As parents, we go through many “firsts” with our children, some joyful and others troubling. One new experience that can stand out as particularly unpleasant is the startled or fearful reaction of your child the first time they vomit.
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We stand by helplessly trying to reassure our kiddos that, yes, even though this doesn’t make sense in anybody’s world, food can sometimes go up, in the wrong direction. Children just don’t understand what’s happening or why. They just want it to stop — and so do you.
While vomiting is typically a sign of a stomach virus, unexplained vomiting in a child can be harder to identify and can be worrisome.
Vomiting itself isn’t a condition or illness. It’s a symptom of another problem. Finding the underlying cause is the key to treating it.
Sometimes, episodes of vomiting are mild and short-lived. Most times, your child may start throwing up out of the blue. Other times, vomiting is a sign of something more serious.
Pinpointing what’s behind a bout of vomiting — especially causes of sudden vomiting — in a child may not be straightforward, Dr. Goldman says.
“Kids, especially younger ones, can be more sensitive to certain bacteria, making them more susceptible to viruses or food poisoning,” he continues. “They don’t respond the same way adults with a more developed immune system do.”
They may struggle to articulate how they feel. And a lot may depend on your child’s age.
In infants and toddlers, sometimes an anatomical issue (existing from birth) is responsible. For example, the connection between their food pipe and stomach isn’t fully developed, making it easier for stuff to come up. In most cases, a doctor can often fix it before your child reaches adulthood, Dr. Goldman says.
In infants, you may see excessive spitting up or reflux. With toddlers, it’s usually a stomach virus, he adds.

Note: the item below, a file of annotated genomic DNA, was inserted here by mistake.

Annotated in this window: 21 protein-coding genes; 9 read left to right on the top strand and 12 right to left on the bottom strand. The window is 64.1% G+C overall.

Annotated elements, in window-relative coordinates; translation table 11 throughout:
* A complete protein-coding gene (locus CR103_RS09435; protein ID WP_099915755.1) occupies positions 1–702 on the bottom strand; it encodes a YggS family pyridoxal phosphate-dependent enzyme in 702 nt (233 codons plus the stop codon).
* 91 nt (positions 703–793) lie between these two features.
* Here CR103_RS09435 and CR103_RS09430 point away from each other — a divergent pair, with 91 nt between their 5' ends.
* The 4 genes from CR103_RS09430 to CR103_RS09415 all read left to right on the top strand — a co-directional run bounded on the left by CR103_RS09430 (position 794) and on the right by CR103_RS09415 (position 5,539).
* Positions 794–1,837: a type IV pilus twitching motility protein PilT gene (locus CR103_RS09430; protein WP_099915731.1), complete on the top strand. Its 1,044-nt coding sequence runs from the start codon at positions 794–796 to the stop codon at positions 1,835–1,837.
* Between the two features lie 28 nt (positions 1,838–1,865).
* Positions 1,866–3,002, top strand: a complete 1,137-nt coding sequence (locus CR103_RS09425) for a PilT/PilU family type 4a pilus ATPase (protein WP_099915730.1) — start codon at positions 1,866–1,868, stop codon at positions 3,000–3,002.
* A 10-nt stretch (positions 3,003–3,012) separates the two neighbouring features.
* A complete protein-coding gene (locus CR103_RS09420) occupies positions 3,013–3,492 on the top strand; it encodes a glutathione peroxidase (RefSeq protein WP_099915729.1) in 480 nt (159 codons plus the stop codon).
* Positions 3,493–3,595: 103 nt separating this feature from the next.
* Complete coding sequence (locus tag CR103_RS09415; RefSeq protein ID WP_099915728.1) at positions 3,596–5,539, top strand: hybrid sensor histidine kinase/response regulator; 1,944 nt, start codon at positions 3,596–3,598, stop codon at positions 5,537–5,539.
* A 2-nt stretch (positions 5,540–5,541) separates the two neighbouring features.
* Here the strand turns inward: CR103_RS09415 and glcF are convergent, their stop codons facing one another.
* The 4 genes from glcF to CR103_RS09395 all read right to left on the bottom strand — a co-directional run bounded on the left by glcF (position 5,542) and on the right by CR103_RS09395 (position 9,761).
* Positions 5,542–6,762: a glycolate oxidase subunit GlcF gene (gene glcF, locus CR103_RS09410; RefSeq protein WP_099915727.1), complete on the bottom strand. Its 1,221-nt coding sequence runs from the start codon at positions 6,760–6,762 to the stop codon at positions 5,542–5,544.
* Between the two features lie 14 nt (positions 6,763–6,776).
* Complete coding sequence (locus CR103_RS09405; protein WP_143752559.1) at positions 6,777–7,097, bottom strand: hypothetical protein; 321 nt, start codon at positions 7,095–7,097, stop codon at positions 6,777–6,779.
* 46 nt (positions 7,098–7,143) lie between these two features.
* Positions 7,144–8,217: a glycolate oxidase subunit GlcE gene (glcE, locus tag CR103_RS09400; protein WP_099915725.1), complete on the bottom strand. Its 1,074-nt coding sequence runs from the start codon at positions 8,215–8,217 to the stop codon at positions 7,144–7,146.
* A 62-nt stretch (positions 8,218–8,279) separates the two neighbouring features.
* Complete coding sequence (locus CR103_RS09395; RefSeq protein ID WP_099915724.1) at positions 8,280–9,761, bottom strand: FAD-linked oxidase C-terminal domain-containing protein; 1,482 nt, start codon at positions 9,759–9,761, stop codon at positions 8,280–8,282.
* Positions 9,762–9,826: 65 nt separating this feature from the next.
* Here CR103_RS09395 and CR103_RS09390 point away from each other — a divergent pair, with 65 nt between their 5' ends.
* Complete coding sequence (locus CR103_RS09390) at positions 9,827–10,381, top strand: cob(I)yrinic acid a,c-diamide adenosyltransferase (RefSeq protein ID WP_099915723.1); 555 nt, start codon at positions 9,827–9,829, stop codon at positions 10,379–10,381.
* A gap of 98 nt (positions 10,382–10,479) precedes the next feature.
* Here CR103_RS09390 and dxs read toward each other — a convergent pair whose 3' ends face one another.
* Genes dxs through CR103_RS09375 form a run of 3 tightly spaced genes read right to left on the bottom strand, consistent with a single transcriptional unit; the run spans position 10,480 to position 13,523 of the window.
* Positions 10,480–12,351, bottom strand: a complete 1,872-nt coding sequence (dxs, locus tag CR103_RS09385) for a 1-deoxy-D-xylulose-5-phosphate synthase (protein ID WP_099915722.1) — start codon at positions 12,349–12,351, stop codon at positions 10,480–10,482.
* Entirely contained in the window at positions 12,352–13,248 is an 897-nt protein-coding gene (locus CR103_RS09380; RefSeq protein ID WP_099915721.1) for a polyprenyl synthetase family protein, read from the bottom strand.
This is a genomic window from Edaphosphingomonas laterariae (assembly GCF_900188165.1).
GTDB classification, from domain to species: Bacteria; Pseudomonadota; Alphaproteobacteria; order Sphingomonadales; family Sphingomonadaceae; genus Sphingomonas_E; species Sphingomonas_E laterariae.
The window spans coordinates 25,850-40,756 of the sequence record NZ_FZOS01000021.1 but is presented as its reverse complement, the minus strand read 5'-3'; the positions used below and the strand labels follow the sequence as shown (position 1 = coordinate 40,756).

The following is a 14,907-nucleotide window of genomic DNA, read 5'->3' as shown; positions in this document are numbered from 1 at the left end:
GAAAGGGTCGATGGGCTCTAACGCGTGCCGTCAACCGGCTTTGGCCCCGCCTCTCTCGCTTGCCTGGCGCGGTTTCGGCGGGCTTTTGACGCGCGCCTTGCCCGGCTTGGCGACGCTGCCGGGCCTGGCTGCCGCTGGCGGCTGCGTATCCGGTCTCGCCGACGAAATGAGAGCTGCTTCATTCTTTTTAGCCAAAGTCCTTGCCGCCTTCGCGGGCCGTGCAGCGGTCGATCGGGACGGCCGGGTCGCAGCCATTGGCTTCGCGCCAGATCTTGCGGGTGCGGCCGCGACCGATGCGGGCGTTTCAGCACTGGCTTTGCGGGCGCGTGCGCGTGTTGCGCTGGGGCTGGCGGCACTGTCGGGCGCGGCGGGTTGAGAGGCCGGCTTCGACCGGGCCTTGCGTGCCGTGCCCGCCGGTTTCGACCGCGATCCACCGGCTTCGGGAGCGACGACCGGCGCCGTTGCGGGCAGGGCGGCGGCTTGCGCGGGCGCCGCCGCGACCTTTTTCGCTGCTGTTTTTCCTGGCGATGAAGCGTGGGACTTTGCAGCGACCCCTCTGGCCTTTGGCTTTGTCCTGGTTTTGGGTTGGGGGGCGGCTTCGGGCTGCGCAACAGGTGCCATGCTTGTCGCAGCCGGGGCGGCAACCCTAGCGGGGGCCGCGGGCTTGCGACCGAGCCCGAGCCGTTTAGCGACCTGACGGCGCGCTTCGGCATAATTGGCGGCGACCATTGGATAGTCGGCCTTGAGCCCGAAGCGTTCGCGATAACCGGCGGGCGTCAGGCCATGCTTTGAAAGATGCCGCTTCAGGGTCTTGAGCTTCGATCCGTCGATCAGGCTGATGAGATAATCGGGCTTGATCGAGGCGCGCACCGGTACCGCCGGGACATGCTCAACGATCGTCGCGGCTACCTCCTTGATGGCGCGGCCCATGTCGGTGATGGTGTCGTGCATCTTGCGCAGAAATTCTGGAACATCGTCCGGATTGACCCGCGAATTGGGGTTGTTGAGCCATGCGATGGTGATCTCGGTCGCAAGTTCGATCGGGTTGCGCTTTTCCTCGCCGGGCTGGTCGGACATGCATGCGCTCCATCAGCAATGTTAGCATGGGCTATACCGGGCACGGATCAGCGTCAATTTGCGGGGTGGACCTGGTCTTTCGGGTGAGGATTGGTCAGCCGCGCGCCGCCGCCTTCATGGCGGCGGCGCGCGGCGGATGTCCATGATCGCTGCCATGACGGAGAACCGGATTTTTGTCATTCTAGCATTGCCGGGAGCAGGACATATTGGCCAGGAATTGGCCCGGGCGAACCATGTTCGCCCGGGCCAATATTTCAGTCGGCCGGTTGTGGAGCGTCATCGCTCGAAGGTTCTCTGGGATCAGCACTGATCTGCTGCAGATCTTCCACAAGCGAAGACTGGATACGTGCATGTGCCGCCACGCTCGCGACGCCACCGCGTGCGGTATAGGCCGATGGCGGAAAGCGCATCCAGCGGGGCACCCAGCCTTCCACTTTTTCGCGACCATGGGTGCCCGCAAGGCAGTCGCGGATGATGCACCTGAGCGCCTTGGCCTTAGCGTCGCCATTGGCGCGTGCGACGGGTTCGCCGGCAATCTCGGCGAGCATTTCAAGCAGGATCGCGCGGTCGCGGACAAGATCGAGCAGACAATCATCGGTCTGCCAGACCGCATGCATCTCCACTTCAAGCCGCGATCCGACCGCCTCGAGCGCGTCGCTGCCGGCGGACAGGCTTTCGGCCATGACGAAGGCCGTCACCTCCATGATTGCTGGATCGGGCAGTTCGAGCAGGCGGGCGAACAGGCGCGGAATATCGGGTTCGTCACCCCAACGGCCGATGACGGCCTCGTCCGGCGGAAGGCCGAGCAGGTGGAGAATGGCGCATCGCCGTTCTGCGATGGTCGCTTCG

In older children, your healthcare provider may consider other sudden vomiting causes, from common ailments (such as a viral infection) to emergency situations (such as toxic substance overdose or appendicitis).
Depending on the range of symptoms, your child’s provider may probe for stomach or digestive issues, including:
“Ultimately, vomiting is our body’s response to a noxious stimuli or a sensation that isn’t right and it wants to get rid of it,” explains Dr. Freiberg. “And with the stomach, there’s one of two ways that things can move. It can either move forward, or it can be expelled back up. And it’s a signal that’s it’s something bad — it’s dangerous, it might harm us and our bodies will want to get rid of it.”
In other cases, your provider may see signs of conditions with a strong psychological aspect, such as bulimia. There are also times when they may suspect pregnancy.
If your child has an illness that’s causing vomiting, Dr. Goldman and Dr. Freiberg offer these tips:
Watch your child’s symptoms carefully and, if vomiting continues or resumes, work with your healthcare provider to pinpoint the issue.
If you have a baby who’s vomiting, advice varies based on whether they’re breastfed or bottle-fed:
Sometimes, kids get sick. They go through illnesses as they build stronger immune systems.
Instilling good handwashing habits can help your child avoid some illnesses that cause vomiting. Encourage your children to wash their hands regularly with soap and warm water for at least 30 seconds. Remind them to scrub their fingernails and in between their fingers as well.
A short episode of vomiting isn’t usually concerning. But you should see your child’s healthcare provider if certain other symptoms accompany the vomiting.
Watch for decreased urination in any child who’s having trouble with vomiting. For infants, this means no wet diapers within six hours. Also, if your baby is experiencing projectile vomiting, call your provider.
In all kids, watch for green color in vomit, as well as fever of 102 degrees Fahrenheit (38.8 degrees Celsius) — or fever of 101 F (38.3 C) for more than three days.
Also, look for these signs of dehydration:
“If your child is throwing up and not able to keep anything down, particularly liquids, then they really need to be seen by a doctor,” stresses Dr. Freiberg. “They might need help getting the fluids into them through an IV to make sure that they stay well hydrated.”
If any symptom(s) concern you, call your healthcare provider.
Vomiting is one of those symptoms we all dread, especially for our kids. Remember that your provider is there to help.
“If you have any questions or any concerns, definitely seek out medical attention,” encourages Dr. Freiberg. “Don’t hesitate to meet or talk with a doctor to see what we can do to help.”